We are now at the stage where Dylan needs to join the unpredictable world where it isn’t all set up for his success and he needs to think on his feet.
We knew it was coming but it’s a nerve-racking time for us as parents. For his whole life we have tried to protect Dylan from the wickedness of the publics glare, from unforgiving customer service and the hustle and bustle of a world that doesn’t have the time to allow Dylan a minute to formulate his thoughts let alone his words.
Simply buying a hot drink could pose no end of possibilities;
- What if they don’t understand him?
- What if he drops his money?
- What if his card is declined?
- What if he asks for the wrong thing?
- What if his request is out of stock?
Too many ‘what ifs’….
So they both just got on and did it.
And I’m so incredibly proud of them both 🙂
On the first day of Christmas Lyndsey will be sitting with Lucca in his bedroom whilst he has a meltdown – screaming and hiding in his room because he has become so overwhelmed with the noise from his twin brothers excitement when opening their presents.
Whats the message?
Christmas ruined. Families suffering. Autism invading the peaceful holiday season checking around its meltdowns and causing disruption.
It’s as difficult for the brothers as Christmas is tailored around Lucca to try to prevent a meltdown. The family will have no tree, decorations or lights because of Lucca’s sensory sensitivities. The smell of Christmas is overwhelming for him.
What’s the message?
Those poor siblings, that poor mother. A terrible upsetting Christmas.The anxiety of unknown presents. Inability to cope.
“My feelings go on the back burner until Christmas is over then I have a good cry.”
Whats the message?
The message I get from all this is that autism is feared. Autism is unpredictable. It is a disruptive and uncomfortable force. Autism makes Christmas hard, for those diagnosed and thus in turn for everyone else around them.
The quotes above come from the National Autistic Society (NAS). The NAS is the UKs leading recognised charity to support those with autism. This is the ‘go to’ charity for advice and support for parents and professionals and this is what we are fed. Utter crap.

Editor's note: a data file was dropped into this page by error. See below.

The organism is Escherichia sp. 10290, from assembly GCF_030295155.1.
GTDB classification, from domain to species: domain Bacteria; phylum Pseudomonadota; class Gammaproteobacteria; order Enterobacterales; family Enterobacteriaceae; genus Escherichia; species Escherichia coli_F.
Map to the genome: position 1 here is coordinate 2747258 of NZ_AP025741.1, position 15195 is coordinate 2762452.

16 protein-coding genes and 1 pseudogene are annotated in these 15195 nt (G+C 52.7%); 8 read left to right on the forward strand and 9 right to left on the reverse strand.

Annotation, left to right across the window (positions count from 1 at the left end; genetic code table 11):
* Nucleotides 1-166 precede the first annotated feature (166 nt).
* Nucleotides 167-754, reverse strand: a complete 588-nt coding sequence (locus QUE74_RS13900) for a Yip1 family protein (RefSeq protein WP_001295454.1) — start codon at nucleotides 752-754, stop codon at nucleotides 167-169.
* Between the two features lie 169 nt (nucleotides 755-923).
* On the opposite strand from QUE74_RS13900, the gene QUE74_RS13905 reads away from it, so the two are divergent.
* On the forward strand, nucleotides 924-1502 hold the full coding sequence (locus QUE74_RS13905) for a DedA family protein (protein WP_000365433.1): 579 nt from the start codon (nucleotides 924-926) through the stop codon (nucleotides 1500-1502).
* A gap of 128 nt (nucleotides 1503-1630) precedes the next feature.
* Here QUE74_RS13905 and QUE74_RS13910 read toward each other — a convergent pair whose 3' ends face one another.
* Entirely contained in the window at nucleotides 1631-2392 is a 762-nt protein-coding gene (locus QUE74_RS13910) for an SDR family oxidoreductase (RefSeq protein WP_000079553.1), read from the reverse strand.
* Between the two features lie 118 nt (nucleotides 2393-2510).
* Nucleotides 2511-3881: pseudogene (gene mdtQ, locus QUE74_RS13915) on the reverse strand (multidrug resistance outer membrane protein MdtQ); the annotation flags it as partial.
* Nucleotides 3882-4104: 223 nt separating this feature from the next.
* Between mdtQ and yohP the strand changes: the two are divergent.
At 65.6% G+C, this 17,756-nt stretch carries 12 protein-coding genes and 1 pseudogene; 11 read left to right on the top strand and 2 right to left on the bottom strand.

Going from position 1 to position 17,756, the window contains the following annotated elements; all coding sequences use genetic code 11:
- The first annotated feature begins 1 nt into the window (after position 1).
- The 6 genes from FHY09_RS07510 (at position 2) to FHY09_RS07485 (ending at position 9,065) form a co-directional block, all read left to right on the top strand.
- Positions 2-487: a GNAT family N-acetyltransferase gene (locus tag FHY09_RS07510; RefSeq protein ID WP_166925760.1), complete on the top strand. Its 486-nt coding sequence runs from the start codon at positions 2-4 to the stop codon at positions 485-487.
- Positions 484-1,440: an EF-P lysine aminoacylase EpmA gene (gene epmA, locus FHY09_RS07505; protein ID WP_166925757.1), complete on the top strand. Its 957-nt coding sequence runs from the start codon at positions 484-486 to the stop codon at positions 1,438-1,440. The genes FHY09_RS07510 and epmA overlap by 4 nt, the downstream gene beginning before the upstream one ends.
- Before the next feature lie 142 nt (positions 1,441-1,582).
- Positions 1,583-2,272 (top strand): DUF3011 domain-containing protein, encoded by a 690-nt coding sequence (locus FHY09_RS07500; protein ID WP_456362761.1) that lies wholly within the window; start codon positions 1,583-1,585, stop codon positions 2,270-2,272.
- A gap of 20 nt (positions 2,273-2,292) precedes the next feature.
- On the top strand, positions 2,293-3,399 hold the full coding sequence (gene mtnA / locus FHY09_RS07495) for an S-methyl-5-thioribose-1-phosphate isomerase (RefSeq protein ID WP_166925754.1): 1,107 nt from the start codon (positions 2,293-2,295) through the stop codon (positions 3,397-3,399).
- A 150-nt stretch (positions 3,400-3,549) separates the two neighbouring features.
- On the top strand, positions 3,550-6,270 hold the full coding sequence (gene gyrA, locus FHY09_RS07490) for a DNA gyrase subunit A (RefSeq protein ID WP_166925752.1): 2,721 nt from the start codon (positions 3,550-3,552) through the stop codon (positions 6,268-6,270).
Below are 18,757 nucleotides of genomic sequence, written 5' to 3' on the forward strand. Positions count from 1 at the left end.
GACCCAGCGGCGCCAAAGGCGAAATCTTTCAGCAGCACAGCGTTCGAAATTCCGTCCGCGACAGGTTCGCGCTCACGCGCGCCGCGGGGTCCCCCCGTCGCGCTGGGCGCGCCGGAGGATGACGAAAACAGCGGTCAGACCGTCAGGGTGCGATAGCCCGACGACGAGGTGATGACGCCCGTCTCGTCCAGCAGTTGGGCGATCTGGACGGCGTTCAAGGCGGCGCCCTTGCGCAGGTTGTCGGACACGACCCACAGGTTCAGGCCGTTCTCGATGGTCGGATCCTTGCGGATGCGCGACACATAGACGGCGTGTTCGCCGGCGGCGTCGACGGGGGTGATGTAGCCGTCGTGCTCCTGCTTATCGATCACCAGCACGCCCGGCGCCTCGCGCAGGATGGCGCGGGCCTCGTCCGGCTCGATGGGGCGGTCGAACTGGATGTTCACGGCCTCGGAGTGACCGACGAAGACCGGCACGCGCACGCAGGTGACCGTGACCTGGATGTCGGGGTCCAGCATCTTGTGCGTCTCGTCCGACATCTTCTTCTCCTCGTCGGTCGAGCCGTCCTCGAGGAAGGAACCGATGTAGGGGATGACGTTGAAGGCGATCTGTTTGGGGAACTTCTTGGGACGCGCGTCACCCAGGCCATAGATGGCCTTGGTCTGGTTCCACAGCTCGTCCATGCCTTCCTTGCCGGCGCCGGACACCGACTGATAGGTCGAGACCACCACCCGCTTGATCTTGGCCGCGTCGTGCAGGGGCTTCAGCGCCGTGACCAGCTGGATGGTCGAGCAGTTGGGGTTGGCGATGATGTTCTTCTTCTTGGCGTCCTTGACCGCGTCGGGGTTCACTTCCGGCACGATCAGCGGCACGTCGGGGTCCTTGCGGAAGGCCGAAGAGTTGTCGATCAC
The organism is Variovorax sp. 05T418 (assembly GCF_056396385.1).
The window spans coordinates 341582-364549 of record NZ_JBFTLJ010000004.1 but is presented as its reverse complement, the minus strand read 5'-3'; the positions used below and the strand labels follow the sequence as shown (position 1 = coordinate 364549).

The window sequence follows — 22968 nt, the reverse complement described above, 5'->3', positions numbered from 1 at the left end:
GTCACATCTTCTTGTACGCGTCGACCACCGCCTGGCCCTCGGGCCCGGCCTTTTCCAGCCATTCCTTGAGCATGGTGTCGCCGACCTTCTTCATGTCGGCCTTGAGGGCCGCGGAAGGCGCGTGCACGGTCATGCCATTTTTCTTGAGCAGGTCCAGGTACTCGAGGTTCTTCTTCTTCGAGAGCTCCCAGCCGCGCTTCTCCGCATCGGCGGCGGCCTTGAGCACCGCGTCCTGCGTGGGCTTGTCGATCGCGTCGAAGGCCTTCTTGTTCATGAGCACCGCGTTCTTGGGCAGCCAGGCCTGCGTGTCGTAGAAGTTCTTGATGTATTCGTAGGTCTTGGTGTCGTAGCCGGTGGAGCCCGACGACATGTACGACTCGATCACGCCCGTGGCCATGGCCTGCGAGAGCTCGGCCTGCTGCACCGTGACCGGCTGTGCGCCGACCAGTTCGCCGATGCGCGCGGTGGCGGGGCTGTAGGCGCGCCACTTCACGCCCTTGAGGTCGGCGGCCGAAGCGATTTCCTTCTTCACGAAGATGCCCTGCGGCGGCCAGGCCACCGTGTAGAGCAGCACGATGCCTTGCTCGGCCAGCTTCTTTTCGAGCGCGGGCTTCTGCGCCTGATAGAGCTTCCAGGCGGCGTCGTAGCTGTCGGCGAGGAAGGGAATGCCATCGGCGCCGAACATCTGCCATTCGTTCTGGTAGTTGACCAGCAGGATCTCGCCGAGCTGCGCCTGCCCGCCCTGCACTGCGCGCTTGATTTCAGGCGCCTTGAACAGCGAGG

Let me tell you about our Christmas. Our family Christmas where autism is understood and integrated instead of being squished into an uncomfortable set of formalities and rituals.
Despite it only just being November, Christmas has already started creeping into our house. Dylan loves the noisy singing Christmas decorations that flap and sing and repeat. You know the ones; really loud! He has already selected his favourite for this year and plays it throughout the day. He loves the endless food and the constant stream of tea biscuits whilst snuggling under blankets on the sofa watching Christmas movies.
No he’s not keen on visiting or having people over; so we don’t.
He doesn’t like the look of some decorations; so we don’t have them all out.
In fact we see Christmas as a time for us all to be together comfortably and Dylan really enjoys that.
‘The Twelve days of Autistic Christmas’ NAS campaign is a slur on the beauty of our Christmas.
This campaign takes advantage of Christmas being a time where we ALL get a bit tired of relatives, of too much food, the decorations and excitement- that feeling we all get but somehow tries to make it into an AUTISM problem.
Come on NAS! Okay, I get that this is your fund raising ploy for the festive time but are you really peddling the pity card for donations? Shame on you. Bearing in mind your website motto is;
“Until Everyone Understands” may I suggest you review your fundraising methods? The stance on an autistic christmas is gloomy, promotes negative judgement and is not offering any understanding to those with autism that find situations difficult around the Christmas festivities.
Christmas should be an opportunity for families to come together, to understand one another and as a leading charity you should be making efforts to facilitate this. It is not an opportunity make money from the fear so many have that we somehow can’t manage our children or relatives with autism and so we have to face the prospect of doing so with dread or despair.
I feel for Lyndsey. I’m sure she didn’t wish for her Christmas story to make her son sound like such a burden but unfortunately this is how it has been portrayed by an organisation which frankly should know better. I genuinely hope that Lyndseys Christmas is better this year both for her and the whole family; But most of all for Lucca who sounded like he was having a terrible time. If only there was a supportive understanding national charity who could advise the family and support him instead of promoting his story as a negative piece of press to generate funds.
Anyone know of one?